Carole Malone was reeling with shock this morning after a cyclist campaigner branded the sentence handed to Charlie Alliston as "excessive."
Donnachadh McCarthy, co-founder of Stop Killing Cyclists, had been brought onto the Paul Ross Full Set Breakfast to discuss the 18-year-old cyclist, who knocked over and killed a 44-year-old pedestrian in east London.
Alliston, travelling on a fixed-wheel bike with no front brake, crashed into Kim Briggs in February of 2016, leaving the mum of two with serious head injuries which she later succumbed to in hospital.
Alliston was cleared of her manslaughter and was handed an 18-month jail term in a young offenders institution on Tuesday following a conviction of committing bodily harm by "wanton or furious driving".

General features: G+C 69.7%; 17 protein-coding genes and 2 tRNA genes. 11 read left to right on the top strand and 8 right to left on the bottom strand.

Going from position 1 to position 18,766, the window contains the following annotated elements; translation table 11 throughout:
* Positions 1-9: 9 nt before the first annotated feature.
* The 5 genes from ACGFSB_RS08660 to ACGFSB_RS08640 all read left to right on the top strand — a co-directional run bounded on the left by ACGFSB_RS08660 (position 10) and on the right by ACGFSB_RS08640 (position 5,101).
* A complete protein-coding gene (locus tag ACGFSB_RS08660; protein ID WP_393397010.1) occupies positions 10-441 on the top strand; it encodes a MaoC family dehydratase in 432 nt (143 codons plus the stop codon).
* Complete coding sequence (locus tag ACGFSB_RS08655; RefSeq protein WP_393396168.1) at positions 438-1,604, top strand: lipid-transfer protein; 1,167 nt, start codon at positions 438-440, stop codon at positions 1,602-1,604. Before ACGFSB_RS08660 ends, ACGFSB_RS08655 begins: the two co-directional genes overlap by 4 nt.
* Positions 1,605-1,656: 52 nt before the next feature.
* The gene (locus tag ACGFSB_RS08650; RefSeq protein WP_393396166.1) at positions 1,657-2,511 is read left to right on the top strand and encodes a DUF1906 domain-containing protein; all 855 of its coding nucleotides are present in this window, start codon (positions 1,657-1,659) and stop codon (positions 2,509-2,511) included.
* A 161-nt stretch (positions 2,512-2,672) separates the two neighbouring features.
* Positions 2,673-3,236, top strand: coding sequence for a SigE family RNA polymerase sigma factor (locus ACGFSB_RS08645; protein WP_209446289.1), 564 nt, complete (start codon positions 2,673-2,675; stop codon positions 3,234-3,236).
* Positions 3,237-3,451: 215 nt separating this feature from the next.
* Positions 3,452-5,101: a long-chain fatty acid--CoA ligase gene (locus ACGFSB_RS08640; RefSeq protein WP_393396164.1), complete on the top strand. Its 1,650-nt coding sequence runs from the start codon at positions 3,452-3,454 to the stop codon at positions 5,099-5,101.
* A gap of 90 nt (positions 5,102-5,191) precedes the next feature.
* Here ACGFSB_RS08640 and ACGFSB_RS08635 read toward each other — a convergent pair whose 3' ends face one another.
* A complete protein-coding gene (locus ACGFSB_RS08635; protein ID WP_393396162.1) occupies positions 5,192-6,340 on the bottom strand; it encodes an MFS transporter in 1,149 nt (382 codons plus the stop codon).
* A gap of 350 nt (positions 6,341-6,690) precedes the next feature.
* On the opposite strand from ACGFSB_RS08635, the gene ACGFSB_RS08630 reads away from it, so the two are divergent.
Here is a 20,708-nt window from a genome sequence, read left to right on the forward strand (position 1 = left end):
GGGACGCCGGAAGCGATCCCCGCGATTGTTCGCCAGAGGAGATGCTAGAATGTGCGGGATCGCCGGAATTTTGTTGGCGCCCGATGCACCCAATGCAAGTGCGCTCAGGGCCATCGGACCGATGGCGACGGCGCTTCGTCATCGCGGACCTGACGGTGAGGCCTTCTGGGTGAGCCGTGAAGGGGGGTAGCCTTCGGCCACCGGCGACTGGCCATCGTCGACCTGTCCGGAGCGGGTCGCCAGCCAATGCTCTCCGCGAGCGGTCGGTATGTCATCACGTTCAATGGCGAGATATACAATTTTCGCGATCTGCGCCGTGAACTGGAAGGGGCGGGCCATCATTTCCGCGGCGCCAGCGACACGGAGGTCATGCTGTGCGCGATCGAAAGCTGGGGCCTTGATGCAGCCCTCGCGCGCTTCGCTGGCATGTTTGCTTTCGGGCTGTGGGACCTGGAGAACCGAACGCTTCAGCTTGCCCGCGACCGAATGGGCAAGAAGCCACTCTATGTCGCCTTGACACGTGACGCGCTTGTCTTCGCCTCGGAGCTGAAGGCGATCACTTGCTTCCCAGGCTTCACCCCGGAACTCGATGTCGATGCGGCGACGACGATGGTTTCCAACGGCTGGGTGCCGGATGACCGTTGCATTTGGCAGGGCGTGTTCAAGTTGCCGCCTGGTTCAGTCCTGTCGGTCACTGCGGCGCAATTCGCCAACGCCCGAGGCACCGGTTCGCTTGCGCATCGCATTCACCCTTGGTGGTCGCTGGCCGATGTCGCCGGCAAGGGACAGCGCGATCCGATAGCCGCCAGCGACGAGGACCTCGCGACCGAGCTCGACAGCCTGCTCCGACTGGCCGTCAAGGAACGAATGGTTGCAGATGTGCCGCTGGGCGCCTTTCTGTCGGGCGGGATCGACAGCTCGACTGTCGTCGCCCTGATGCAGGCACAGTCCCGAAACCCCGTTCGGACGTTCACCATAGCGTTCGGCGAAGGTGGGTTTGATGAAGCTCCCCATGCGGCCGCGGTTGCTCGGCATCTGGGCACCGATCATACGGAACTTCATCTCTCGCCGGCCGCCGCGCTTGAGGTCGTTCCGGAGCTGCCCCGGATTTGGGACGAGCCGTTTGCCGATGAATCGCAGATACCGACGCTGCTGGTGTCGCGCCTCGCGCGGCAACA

In his opening remarks, McCarthy said that while sad, these type of incidents are very rare. Around 3 people a year are killed by cyclists, 500 – 550 by cars.
"We’d like the government to take action on all danger where the real danger, i.e people being killed by cars and vehicles."
Carole questioned him on this, pointing out Alliston's bike didn't have a front brake, and asked if he'd agree "the sentence metered out to Charlie Allison wasn’t exactly fair to Kim Briggs and her family?"
McCarthy responded to say it was “excessive”, and how “around six months would have been the appropriate sentence.”
This left Carole stunned, and a clash about the conduct of cyclists on the roads soon followed.